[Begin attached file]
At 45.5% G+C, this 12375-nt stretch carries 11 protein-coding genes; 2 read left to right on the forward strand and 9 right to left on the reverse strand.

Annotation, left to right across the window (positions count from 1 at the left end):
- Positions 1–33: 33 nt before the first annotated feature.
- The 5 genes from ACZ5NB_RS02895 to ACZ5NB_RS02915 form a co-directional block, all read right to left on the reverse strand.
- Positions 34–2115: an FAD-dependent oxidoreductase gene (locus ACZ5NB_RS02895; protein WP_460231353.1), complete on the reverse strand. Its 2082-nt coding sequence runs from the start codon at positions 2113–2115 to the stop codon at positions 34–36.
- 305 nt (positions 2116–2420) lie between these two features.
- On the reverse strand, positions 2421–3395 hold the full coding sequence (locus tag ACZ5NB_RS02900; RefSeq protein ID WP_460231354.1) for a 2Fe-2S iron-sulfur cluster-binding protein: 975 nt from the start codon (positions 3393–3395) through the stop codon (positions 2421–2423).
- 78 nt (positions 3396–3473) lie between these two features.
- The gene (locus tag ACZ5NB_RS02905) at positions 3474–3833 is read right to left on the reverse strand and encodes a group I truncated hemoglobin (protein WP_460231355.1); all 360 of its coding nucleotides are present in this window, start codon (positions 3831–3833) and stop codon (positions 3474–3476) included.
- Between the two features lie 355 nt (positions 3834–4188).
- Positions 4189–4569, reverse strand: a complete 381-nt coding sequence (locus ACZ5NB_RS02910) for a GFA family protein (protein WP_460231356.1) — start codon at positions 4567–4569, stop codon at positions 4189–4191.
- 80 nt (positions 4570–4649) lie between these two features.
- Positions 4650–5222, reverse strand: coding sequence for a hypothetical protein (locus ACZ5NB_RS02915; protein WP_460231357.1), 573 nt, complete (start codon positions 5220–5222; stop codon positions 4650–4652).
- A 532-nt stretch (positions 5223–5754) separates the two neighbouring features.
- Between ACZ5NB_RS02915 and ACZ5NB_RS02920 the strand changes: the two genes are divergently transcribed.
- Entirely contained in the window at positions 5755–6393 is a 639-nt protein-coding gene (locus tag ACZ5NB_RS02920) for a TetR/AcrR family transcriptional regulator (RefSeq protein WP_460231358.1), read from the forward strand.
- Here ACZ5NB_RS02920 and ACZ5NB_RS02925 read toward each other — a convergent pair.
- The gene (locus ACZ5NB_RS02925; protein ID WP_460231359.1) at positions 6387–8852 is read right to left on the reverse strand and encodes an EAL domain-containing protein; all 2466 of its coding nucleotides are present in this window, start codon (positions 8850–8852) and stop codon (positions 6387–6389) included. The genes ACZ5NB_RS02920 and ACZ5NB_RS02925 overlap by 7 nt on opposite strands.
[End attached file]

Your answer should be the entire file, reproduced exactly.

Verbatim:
At 45.5% G+C, this 12375-nt stretch carries 11 protein-coding genes; 2 read left to right on the forward strand and 9 right to left on the reverse strand.

Annotation, left to right across the window (positions count from 1 at the left end):
- Positions 1–33: 33 nt before the first annotated feature.
- The 5 genes from ACZ5NB_RS02895 to ACZ5NB_RS02915 form a co-directional block, all read right to left on the reverse strand.
- Positions 34–2115: an FAD-dependent oxidoreductase gene (locus ACZ5NB_RS02895; protein WP_460231353.1), complete on the reverse strand. Its 2082-nt coding sequence runs from the start codon at positions 2113–2115 to the stop codon at positions 34–36.
- 305 nt (positions 2116–2420) lie between these two features.
- On the reverse strand, positions 2421–3395 hold the full coding sequence (locus tag ACZ5NB_RS02900; RefSeq protein ID WP_460231354.1) for a 2Fe-2S iron-sulfur cluster-binding protein: 975 nt from the start codon (positions 3393–3395) through the stop codon (positions 2421–2423).
- 78 nt (positions 3396–3473) lie between these two features.
- The gene (locus tag ACZ5NB_RS02905) at positions 3474–3833 is read right to left on the reverse strand and encodes a group I truncated hemoglobin (protein WP_460231355.1); all 360 of its coding nucleotides are present in this window, start codon (positions 3831–3833) and stop codon (positions 3474–3476) included.
- Between the two features lie 355 nt (positions 3834–4188).
- Positions 4189–4569, reverse strand: a complete 381-nt coding sequence (locus ACZ5NB_RS02910) for a GFA family protein (protein WP_460231356.1) — start codon at positions 4567–4569, stop codon at positions 4189–4191.
- 80 nt (positions 4570–4649) lie between these two features.
- Positions 4650–5222, reverse strand: coding sequence for a hypothetical protein (locus ACZ5NB_RS02915; protein WP_460231357.1), 573 nt, complete (start codon positions 5220–5222; stop codon positions 4650–4652).
- A 532-nt stretch (positions 5223–5754) separates the two neighbouring features.
- Between ACZ5NB_RS02915 and ACZ5NB_RS02920 the strand changes: the two genes are divergently transcribed.
- Entirely contained in the window at positions 5755–6393 is a 639-nt protein-coding gene (locus tag ACZ5NB_RS02920) for a TetR/AcrR family transcriptional regulator (RefSeq protein WP_460231358.1), read from the forward strand.
- Here ACZ5NB_RS02920 and ACZ5NB_RS02925 read toward each other — a convergent pair.
- The gene (locus ACZ5NB_RS02925; protein ID WP_460231359.1) at positions 6387–8852 is read right to left on the reverse strand and encodes an EAL domain-containing protein; all 2466 of its coding nucleotides are present in this window, start codon (positions 8850–8852) and stop codon (positions 6387–6389) included. The genes ACZ5NB_RS02920 and ACZ5NB_RS02925 overlap by 7 nt on opposite strands.